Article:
People, Pups, and Priorities
I have always loved dogs. I am thankful that God chose to create dogs. In my lifetime, I have owned several different dogs. I remember getting my first dog (a mixed-breed named Frosty) when I was four. I have fond memories of all the fun I had in middle school with my German Shepherd named Lady. I frequently recall the weird ways of Mitzy, the peculiar (but friendly) poodle I had when I was in high school and college.
I have fond memories of all of the dogs I’ve ever owned. My dogs kept me company when I was alone. They calmed me when I was stressed. They lifted my spirit when I was sad. Dogs can be wonderful animals to have around. They can be trained to do amazing things (check out the article on the back of this issue of Discovery). Aren’t you glad that God created animals that can be so helpful and enjoyable?
We need to be careful, however, not to think more of dogs than we should. Though dogs may be “man’s best friend,” we must keep in mind that dogs are just animals. They are not created in the “image of God” as humans are (Genesis 1:26-28), and they do not have an immortal soul as humans have (Matthew 10:28; Luke 16:19-31). Although we may become very attached to our dogs, we must keep in mind that the value of a dog in no way compares to that of a human.
Whereas many people seem to put their love and admiration for dogs on nearly the same level as their affection for people, God does not give these animals such value. One Bible encyclopedia called International Standard Bible Encyclopaedia summed up the Bible’s references to dogs in the following way: “References to the dog, both in the Old Testament and in the New Testament, are usually of a contemptuous character. A dog, and especially a dead dog, is used as a figure of insignificance.” Simply put, God does not attach great importance to dogs (or any animal for that matter).
As early as Genesis chapter one, God revealed that humans are on a higher level than the rest of God’s creation.
Then God said, “Let Us make man in Our image, according to Our likeness; let them have dominion over the fish of the sea, over the birds of the air, and over the cattle, over all the earth and over every creeping thing that creeps on the earth….” Then God blessed them, and God said to them, “Be fruitful and multiply; fill the earth and subdue it; have dominion over the fish of the sea, over the birds of the air, and over every living thing that moves on the earth” (Genesis 1:26,28).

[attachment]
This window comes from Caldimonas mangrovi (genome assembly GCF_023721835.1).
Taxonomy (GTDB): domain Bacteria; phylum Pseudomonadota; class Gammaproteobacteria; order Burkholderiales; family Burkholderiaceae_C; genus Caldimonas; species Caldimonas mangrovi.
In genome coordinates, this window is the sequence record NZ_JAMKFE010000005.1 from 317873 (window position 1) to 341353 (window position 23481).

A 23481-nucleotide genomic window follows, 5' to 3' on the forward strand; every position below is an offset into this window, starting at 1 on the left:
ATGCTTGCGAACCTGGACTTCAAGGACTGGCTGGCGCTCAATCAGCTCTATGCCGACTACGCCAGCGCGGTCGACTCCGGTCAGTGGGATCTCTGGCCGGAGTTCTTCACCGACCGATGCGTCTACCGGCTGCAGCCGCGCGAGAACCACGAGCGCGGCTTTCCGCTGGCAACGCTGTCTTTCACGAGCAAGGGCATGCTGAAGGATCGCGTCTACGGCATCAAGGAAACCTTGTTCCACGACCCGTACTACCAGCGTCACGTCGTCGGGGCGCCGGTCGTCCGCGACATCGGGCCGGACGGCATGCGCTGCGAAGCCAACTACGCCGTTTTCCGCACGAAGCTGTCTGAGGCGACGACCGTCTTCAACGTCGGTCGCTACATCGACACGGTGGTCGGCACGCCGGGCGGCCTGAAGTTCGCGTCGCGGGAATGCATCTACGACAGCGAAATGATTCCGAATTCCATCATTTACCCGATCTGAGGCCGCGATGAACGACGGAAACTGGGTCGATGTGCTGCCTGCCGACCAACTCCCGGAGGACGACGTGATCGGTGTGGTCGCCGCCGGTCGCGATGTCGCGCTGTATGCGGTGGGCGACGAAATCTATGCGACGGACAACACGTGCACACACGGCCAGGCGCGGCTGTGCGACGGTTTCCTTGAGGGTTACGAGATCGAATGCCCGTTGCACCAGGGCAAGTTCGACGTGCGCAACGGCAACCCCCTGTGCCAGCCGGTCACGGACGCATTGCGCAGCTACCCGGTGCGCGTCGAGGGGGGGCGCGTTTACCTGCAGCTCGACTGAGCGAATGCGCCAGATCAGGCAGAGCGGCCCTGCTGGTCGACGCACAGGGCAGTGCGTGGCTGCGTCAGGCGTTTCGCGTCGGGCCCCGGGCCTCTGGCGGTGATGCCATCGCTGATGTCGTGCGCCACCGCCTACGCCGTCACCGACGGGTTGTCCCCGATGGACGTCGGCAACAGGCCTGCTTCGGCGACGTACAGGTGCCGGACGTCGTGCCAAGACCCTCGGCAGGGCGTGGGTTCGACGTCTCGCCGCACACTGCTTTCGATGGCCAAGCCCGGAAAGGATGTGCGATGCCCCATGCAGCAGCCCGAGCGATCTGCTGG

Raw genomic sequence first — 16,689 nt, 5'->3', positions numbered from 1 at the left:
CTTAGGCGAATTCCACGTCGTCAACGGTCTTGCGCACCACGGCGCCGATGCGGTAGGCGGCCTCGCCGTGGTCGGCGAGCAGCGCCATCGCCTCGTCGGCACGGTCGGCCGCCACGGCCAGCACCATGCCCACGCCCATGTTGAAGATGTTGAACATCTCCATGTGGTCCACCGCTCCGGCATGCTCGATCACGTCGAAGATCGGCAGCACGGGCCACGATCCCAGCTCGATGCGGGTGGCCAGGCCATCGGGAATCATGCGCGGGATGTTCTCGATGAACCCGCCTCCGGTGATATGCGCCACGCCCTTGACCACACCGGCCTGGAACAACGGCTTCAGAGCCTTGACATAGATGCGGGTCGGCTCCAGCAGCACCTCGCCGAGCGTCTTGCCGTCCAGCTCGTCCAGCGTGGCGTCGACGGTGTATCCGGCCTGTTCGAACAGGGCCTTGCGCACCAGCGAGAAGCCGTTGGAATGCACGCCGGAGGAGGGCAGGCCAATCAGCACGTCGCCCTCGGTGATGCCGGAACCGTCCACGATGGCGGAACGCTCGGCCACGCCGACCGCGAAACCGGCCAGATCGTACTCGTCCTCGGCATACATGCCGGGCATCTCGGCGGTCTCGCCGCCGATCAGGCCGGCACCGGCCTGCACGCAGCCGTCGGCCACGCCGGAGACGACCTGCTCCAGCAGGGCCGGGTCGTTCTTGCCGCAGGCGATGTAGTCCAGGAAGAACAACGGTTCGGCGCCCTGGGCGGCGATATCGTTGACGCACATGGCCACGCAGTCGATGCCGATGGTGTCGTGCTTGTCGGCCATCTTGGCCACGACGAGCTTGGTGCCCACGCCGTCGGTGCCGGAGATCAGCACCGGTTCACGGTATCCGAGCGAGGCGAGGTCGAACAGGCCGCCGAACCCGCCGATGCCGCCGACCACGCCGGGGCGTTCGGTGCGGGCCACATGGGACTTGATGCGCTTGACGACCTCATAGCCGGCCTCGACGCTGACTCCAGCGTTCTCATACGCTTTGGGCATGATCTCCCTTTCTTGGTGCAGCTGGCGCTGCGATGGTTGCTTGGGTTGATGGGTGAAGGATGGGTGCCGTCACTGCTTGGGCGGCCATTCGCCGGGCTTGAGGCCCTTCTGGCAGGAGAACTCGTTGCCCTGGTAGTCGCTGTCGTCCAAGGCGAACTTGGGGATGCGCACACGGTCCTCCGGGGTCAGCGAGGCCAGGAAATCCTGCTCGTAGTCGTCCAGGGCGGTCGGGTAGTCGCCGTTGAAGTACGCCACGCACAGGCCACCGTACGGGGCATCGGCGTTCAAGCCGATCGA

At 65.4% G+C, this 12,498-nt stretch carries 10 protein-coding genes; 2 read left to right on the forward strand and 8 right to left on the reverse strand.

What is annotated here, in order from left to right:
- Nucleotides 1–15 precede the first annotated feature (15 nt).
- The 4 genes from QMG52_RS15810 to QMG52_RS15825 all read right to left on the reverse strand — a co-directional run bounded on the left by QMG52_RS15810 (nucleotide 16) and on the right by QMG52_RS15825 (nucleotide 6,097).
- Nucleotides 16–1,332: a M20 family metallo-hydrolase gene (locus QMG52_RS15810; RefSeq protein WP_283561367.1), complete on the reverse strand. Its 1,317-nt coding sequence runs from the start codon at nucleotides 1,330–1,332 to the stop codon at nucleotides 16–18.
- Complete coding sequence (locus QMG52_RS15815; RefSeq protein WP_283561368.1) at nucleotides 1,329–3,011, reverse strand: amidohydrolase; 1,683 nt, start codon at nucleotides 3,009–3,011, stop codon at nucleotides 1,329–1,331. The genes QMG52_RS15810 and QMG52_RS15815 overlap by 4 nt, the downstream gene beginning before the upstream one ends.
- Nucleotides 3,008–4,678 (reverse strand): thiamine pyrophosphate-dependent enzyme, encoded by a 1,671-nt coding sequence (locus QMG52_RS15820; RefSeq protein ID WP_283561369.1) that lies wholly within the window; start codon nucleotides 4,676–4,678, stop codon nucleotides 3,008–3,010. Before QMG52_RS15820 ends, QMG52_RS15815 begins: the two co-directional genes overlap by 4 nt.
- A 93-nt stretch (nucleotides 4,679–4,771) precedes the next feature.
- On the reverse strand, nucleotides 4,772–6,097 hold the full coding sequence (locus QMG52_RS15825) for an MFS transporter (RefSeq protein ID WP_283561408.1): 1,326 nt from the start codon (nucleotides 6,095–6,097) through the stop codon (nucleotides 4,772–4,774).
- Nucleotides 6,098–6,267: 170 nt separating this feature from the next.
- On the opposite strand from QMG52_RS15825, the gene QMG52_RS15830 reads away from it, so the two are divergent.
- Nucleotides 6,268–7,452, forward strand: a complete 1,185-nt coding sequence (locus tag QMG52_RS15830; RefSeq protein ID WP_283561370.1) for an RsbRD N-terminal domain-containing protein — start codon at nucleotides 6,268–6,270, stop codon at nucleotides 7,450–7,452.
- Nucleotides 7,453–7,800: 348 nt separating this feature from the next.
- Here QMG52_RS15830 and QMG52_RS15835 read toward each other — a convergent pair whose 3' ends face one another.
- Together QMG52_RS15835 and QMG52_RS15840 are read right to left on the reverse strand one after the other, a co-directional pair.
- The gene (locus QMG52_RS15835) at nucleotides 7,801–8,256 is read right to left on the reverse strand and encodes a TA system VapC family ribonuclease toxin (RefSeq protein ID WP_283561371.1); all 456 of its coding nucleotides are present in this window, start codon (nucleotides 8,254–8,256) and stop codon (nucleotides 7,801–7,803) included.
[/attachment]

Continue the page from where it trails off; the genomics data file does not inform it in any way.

Since the time of Adam and Eve, God gave His image-bearers (humans) the right to rule over all of the creation. Until Jesus returns and this world is burned up (2 Peter 3:10), God has given man permission to use His creation in order to survive and flourish. In addition to the rocks, minerals, and vegetation that God made for man’s benefit, God told Noah that all animals “are given into your hand. Every moving thing that lives shall be food for you. I have given you all things, even as the green herbs” (Genesis 9:2-3).
Man not only has been given permission from God to train and work animals, and to kill animals for clothing or sacrifices (Genesis 3:21; 4:4), but also to eat animals—including dogs. As hard as this is for some Americans to admit, dogs are every bit as much an animal as cows, chickens, and pigs. I once asked a friend of mine from Southeast Asia what his favorite food back home was. I’ll never forget his response. Without hesitating, he said: “black dog.”
In America, it is common to eat cows. In other countries (especially India), it can be offensive to eat cows. At the same time, the eating of dog meat is very common in certain cultures. In fact, some people raise dogs, like many Americans raise cows, for the sole purpose of selling them as meat. Though eating dogs might gross you out, in actuality there is nothing wrong with it.
Personally, I don’t plan on eating dog anytime soon. But, sometimes dog lovers like myself need to be reminded that even though dogs can make great pets, they are still just animals. They are a part of God’s creation that He gave for man to responsibly subdue, rule over, and, if need be (and as gross as this may sound to you), even eat.
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